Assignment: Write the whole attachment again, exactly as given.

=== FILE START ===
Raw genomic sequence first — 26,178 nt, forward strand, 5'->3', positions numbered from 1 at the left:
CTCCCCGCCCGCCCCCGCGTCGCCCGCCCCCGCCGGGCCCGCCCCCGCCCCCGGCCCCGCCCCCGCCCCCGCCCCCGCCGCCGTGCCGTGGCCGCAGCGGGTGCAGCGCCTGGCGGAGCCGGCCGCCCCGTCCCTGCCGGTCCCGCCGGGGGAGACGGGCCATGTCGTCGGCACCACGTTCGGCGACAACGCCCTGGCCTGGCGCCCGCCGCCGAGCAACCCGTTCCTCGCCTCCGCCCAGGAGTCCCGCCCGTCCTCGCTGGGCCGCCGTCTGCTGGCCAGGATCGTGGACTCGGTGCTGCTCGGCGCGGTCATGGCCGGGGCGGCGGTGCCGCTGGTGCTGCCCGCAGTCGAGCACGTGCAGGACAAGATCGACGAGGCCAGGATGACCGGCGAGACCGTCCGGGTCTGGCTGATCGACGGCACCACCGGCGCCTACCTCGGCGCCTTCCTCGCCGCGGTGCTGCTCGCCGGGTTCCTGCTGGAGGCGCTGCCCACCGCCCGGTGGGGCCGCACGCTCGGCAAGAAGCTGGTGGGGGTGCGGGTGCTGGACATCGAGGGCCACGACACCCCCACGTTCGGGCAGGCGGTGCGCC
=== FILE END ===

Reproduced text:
Raw genomic sequence first — 26,178 nt, forward strand, 5'->3', positions numbered from 1 at the left:
CTCCCCGCCCGCCCCCGCGTCGCCCGCCCCCGCCGGGCCCGCCCCCGCCCCCGGCCCCGCCCCCGCCCCCGCCCCCGCCGCCGTGCCGTGGCCGCAGCGGGTGCAGCGCCTGGCGGAGCCGGCCGCCCCGTCCCTGCCGGTCCCGCCGGGGGAGACGGGCCATGTCGTCGGCACCACGTTCGGCGACAACGCCCTGGCCTGGCGCCCGCCGCCGAGCAACCCGTTCCTCGCCTCCGCCCAGGAGTCCCGCCCGTCCTCGCTGGGCCGCCGTCTGCTGGCCAGGATCGTGGACTCGGTGCTGCTCGGCGCGGTCATGGCCGGGGCGGCGGTGCCGCTGGTGCTGCCCGCAGTCGAGCACGTGCAGGACAAGATCGACGAGGCCAGGATGACCGGCGAGACCGTCCGGGTCTGGCTGATCGACGGCACCACCGGCGCCTACCTCGGCGCCTTCCTCGCCGCGGTGCTGCTCGCCGGGTTCCTGCTGGAGGCGCTGCCCACCGCCCGGTGGGGCCGCACGCTCGGCAAGAAGCTGGTGGGGGTGCGGGTGCTGGACATCGAGGGCCACGACACCCCCACGTTCGGGCAGGCGGTGCGCC